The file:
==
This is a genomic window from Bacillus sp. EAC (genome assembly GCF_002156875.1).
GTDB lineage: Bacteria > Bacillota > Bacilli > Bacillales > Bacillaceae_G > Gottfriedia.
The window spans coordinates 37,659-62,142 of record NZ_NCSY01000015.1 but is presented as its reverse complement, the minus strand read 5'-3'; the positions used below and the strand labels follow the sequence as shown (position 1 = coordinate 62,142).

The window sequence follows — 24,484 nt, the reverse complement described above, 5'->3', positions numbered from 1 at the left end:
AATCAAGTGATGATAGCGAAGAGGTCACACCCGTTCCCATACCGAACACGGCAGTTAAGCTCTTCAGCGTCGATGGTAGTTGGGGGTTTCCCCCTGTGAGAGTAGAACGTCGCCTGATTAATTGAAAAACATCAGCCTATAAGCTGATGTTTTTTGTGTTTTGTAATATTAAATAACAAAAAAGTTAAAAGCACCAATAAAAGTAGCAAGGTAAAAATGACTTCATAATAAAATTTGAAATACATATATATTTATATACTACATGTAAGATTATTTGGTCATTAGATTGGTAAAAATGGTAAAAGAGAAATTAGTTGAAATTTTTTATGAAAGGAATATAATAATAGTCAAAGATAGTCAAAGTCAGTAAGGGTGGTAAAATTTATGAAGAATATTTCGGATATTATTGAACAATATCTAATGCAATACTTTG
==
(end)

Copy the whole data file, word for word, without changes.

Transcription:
This is a genomic window from Bacillus sp. EAC (genome assembly GCF_002156875.1).
GTDB lineage: Bacteria > Bacillota > Bacilli > Bacillales > Bacillaceae_G > Gottfriedia.
The window spans coordinates 37,659-62,142 of record NZ_NCSY01000015.1 but is presented as its reverse complement, the minus strand read 5'-3'; the positions used below and the strand labels follow the sequence as shown (position 1 = coordinate 62,142).

The window sequence follows — 24,484 nt, the reverse complement described above, 5'->3', positions numbered from 1 at the left end:
AATCAAGTGATGATAGCGAAGAGGTCACACCCGTTCCCATACCGAACACGGCAGTTAAGCTCTTCAGCGTCGATGGTAGTTGGGGGTTTCCCCCTGTGAGAGTAGAACGTCGCCTGATTAATTGAAAAACATCAGCCTATAAGCTGATGTTTTTTGTGTTTTGTAATATTAAATAACAAAAAAGTTAAAAGCACCAATAAAAGTAGCAAGGTAAAAATGACTTCATAATAAAATTTGAAATACATATATATTTATATACTACATGTAAGATTATTTGGTCATTAGATTGGTAAAAATGGTAAAAGAGAAATTAGTTGAAATTTTTTATGAAAGGAATATAATAATAGTCAAAGATAGTCAAAGTCAGTAAGGGTGGTAAAATTTATGAAGAATATTTCGGATATTATTGAACAATATCTAATGCAATACTTTG